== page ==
Are brand management mistakes hurting your company’s bottom line?
Most brand management blogs, articles and white papers focus on new or existing brands. No one talks about the old, outdated or obsolete brands that can seriously hurt your company’s reputation and bottom line. I’m not talking about sentimental brands that cause us to reminisce about the good old days. As a third-generation branding specialist and business owner, I love seeing my grandfather’s handiwork on historic buildings in and around Denver. He meticulously hand-painted signs on the sides of these buildings, and his work on these nostalgic brands have taken on an iconic quality for all who see them.
In my grandfather’s day, brand management was simple. One or two people could keep track of all of the places the company’s brand appeared. Over the years, brand management has gotten more complex due to advances in technology and globalization. Yet the basics remain the same; brand management involves keeping track of all of the places the brand appears, both online and offline. Without strong brand management, confusion and lack of trust hurt brand equity in the marketplace.
Reputation management is a key component to brand management. If you don’t pay attention to your own brand, you allow others to take control of your reputation. For example, some companies continue to use brands that no longer exist, or use brands that no longer belong to the company after a merger or acquisition. These brand oversights act as a red flag for future partners, consumers, investors and potential employees about the overall quality of the company’s products and services.
We recently worked on one such brand management oversight project. A corporation hired us to go out to remove a brand it had sold to another entity two years earlier from 1200 brand touchpoints. For two years, that corporation featured a brand it didn’t even own! Think of the opportunity cost of the lost brand exposure. And, both companies’ brand equity and reputation could have been seriously damaged during the two-year brand conversion gap.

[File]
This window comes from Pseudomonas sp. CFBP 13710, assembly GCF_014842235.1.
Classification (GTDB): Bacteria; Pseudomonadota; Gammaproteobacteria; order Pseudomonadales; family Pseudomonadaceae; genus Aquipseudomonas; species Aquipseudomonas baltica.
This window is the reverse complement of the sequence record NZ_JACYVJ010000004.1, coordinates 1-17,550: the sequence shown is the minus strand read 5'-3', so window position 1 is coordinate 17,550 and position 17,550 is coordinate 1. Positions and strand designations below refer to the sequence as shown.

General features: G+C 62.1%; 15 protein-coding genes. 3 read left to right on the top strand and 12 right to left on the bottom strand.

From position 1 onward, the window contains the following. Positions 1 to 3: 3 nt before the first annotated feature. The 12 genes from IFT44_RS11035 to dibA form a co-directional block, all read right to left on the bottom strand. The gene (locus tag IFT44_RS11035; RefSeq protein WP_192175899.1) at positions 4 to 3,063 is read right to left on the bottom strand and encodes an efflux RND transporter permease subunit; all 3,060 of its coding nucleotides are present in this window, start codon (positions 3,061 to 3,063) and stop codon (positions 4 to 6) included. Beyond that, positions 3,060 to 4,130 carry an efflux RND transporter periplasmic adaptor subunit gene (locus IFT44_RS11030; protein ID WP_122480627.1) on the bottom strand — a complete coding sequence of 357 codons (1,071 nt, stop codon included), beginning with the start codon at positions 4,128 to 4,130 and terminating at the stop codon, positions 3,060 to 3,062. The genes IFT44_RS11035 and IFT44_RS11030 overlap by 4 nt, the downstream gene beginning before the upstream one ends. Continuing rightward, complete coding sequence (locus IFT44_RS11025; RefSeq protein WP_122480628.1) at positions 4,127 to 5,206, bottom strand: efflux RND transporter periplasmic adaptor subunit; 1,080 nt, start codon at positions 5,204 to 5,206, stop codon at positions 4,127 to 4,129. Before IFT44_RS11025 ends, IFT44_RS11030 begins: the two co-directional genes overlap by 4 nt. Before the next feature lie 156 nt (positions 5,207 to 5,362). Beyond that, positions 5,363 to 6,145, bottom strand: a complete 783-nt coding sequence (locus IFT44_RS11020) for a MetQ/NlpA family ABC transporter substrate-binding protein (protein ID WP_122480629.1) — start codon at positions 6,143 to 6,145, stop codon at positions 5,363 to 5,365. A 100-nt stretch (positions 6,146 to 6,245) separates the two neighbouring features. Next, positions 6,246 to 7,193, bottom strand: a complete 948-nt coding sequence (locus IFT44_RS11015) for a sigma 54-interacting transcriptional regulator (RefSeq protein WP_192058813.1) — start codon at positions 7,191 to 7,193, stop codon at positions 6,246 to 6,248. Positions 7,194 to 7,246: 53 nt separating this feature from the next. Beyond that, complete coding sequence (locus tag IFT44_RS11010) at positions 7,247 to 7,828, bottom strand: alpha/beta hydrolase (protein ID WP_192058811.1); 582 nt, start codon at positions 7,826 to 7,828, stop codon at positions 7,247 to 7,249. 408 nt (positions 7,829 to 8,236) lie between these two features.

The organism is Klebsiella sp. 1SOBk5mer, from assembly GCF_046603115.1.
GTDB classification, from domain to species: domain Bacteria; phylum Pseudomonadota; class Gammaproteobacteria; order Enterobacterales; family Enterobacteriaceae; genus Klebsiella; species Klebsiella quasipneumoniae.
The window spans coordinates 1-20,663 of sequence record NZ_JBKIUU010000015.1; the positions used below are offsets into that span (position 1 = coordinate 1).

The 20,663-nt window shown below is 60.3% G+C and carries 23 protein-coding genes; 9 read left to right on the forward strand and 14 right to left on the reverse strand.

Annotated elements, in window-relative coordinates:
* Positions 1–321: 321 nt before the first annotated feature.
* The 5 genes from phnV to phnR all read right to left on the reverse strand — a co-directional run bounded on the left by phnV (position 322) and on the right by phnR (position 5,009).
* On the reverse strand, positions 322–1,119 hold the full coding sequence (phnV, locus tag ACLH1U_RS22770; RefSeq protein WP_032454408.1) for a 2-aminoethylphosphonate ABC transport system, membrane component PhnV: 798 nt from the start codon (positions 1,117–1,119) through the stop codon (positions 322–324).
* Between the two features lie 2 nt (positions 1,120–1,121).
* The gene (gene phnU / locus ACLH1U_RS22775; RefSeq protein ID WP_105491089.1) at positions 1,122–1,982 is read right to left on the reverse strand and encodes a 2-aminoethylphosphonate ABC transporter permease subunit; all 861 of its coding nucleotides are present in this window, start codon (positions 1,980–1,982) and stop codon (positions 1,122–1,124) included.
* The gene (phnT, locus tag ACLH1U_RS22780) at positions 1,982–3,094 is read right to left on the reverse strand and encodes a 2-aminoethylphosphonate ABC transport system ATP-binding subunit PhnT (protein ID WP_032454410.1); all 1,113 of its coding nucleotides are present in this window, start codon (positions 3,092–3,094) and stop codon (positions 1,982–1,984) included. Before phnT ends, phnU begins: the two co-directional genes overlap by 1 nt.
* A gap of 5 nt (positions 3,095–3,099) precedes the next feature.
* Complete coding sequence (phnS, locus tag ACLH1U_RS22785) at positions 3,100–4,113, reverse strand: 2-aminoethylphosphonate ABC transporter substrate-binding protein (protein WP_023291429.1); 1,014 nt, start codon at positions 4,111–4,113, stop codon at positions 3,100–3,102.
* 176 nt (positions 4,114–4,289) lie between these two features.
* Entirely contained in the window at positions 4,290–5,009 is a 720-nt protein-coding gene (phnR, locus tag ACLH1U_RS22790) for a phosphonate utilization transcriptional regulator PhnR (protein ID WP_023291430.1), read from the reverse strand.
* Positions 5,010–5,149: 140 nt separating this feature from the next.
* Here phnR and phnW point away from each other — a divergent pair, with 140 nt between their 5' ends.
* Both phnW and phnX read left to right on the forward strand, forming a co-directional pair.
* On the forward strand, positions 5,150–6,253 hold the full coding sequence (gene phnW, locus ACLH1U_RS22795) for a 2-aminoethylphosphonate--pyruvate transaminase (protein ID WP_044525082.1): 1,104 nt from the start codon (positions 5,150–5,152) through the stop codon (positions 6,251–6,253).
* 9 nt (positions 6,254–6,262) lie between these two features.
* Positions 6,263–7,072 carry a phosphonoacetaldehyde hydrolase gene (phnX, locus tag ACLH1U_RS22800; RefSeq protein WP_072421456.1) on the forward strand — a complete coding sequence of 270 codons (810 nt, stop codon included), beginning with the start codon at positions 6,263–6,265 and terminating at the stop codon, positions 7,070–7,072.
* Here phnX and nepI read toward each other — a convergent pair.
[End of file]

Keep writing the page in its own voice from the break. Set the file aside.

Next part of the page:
From a brand management perspective, let’s step back and look at the downside of a company leaving a brand it no longer owns on its touchpoints. If the brand no longer exists, like when a product is discontinued, it’s can simply cause confusion in the marketplace. The same is true of mismatched logos during a brand refresh. But what happens when a company sells a brand, and the new brand owners do something illegal or unethical before the original brand owner removes the brand from its signs, vehicles, website and other digital assets? Conversely, for new brand owners, what if the old brand owner does something offensive and suddenly your brand is all over traditional and social media, and not in a good way. Do you really want a negative story about your brand to be trending on Twitter for something you didn’t do?
In many companies, marketing or brand managers control brand management policies. But in others, brand management policies are dictated by legal agreements. Many merger and acquisition documents are filled with legalese regarding brand ownership. The agreements usually include deadlines that the seller must meet for removing brands from their assets after the brands are sold. These provisions are often violated because companies with inadequate brand management procedures don’t understand where their brands appear. Unfortunately, the lack of a comprehensive database and poor brand management polices don’t fly as valid excuses.
I often have to advise my clients on brand management issues that didn’t exist during my grandfather’s time. My first piece of advice is always the same. Make sure you know each and every place your brand appears. Inadequate brand management policies can seriously damage a corporation’s bottom line, and repairing a damaged brand is far more expensive than investing in good brand management policies from the start.